die; corno close and listen to what I have to
tell you. It was I who made you an
orphan, my hands are red with your
father’s blood. Take this,” he said, hand
ing me the package, “I found it on his
dying breast; it is your face; your name and
his name are upon it. Take it and forgive
one who has tried to expiate the wrongs
done you. Oh! can you forgive a dying
rnanf” and the voice became faint and low.
“Oh! sir. you both were soldiers; I freely
forgive,” and the poor girl, who could say
no more, fell unconscious to the floor.
“Thauk God,” he murmured and all was
When Rhett Myron recovered, the man
who had killed her father, and who was
later the best friend she ever knew, was
dead. In his will he bequeathed Cos her the
generous sum of $15,0 K) He also left a let
ter giving all the particulars of her father's
death. Only a few days ago I saw tho pic
ture—a sweet child face, in an azure cloud,
and on tho little plush case were marks of
blood. This is certainly the most rtnjiarka
ble incident it has ever been my privilege
l 1” FARMERS
f f' ; 3 AND ALL OTHERS SHOULD USI
|. vl MACBETH &COE
K 1 iF YOU D0N ’ T WANT t<
h 2 he ANNOYED byConsUni
|T' 7 BREAKING OF CHIMNEY!
BEST CHIMNEY RUDE.
For Sale Every whorei
rim dc oriLY Sr
EfAJMCBETKiGOi fROH mt.bolycke senikari
WTI EUtMSIi Fa/ Wa uto nearly (3001 thrci
laU Sr£ilM£S3JlttS/esna hundred lights every even'
ins. and since using the oel
irated Pit ARE TOP CHIMNr YS my experience and
idgmcnt is that we would rather pay a dolls r e. dozen
rthem than (iffy centandoren for snyotfcer Chine
ty we have ever used, h- 3, PORTdtR, Steward.
' FOR SALE EVERYWHERE.
| < |
McDomel & Ballautyne,
Machinists, Boiler Makers aud Blacksmiths,
STATION ARY’ and PORTABLE ENGINES,
VERTICAL and TOP-RUNNING CORN
MILLS. (SUGAR MILLS and PANS.
\ GENTS fur Alert and Union Injectors. the
simplest iind moat effective on the market;
Gulleit Light Draft .Magnolia Cotton CRn, the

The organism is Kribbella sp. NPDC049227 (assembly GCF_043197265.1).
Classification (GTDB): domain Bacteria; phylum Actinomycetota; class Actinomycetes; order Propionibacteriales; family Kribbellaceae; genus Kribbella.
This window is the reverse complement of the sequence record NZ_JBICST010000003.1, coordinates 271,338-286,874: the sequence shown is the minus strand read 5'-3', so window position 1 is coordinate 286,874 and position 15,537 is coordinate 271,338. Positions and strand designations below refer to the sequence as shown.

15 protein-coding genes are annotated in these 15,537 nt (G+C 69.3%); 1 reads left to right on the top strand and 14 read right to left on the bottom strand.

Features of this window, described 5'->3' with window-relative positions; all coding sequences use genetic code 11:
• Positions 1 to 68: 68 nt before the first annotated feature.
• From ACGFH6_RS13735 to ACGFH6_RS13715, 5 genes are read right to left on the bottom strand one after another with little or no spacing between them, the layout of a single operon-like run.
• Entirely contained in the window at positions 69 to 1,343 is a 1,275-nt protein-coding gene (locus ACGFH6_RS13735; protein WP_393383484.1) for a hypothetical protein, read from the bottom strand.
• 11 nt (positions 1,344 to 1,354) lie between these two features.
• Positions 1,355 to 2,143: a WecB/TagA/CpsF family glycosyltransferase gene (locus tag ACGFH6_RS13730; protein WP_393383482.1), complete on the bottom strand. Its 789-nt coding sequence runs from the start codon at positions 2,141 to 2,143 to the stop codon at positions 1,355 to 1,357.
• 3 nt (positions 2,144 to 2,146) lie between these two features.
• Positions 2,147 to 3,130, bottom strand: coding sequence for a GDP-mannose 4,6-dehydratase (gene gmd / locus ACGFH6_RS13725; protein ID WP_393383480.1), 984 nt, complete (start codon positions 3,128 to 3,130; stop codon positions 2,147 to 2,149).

beat in the market.
All orders promptly attended to. Send for
}>r\o ( jn
OCEAN STEAMSHIP COMPANY
New York, Boston and Philadelphia.
PASSAGE TO NEW YORK.
CABIN S3O 00
EXCURSION ' 33 00
■STEERAGE 10 00
FASSAGE TO BOSTON.
CABIN S3O 00
EXCURSION 33 00
.STEERAGE 10 00
PASSAGE TO PHILADELPHIA.
(via New York).
CABIN v $22 BO
EXCURSION 36 00
STEERAGE 13 50
r PHE magnificent steamships of these lines
1 are appointed to sail as follows—standard
TO NEW YORK.
CHATTAHOOCHEE. Capt. H C. Daooett,
SUNDAY, Au. 38, at 3 p. u.
NACOOCHEE, Capt. F. Kempton, TUESDAY,
Auk. 30. at 4 p. m.
CITY OF SAVANNAH, Capt. F. Smith, FRI
DAY, Sept. 3, at 6 p. M.
TALLAHASSEE. Capt. W. H. Fisher, MON
DAY, Sept. 5. at 7:30 A. M.
CITY OF MACON, Capt. H. C. Lewis, THURS
DAY’, Sept. 1, at 5:30 p. m.
GATE CITY, Capt. E. R. Taylor, THURSDAY,
Sept. 8, 0:30 A. M.
[FOR FREIGHT ONLY.]
DESSOUG, Capt. N. F. Howes, SATURDAY
Aug. 37. at 1 p. M.
JUNIATA, Cant. S. L. Askins, SATURDAY,
Sept. 3, at 6:30 p. M.
Through bills of lading given to Eastern and
Northwestern points and to ports of the United
Kingdom and the Continent.
For freight or passage apply to
C. G. ANDERSON, Agent.
City Exchange Building
Merchants’ and Miners’ Transportation Com’y.
CABIN sl2 50
SECOND CABIN 10 00
THE STEAMSHIPS of this Company are ap
pointed to sail frdm Savannah for Balti
more as follows—city tltfto:
YVM. CRANE, Capt, Bji.ll’FS, TUESDAY, Au
gust 30, at 5 p. m.
WM. LAWRENCE, Capt. Snow, MONDAY,
Sept. 5, at 9 A. M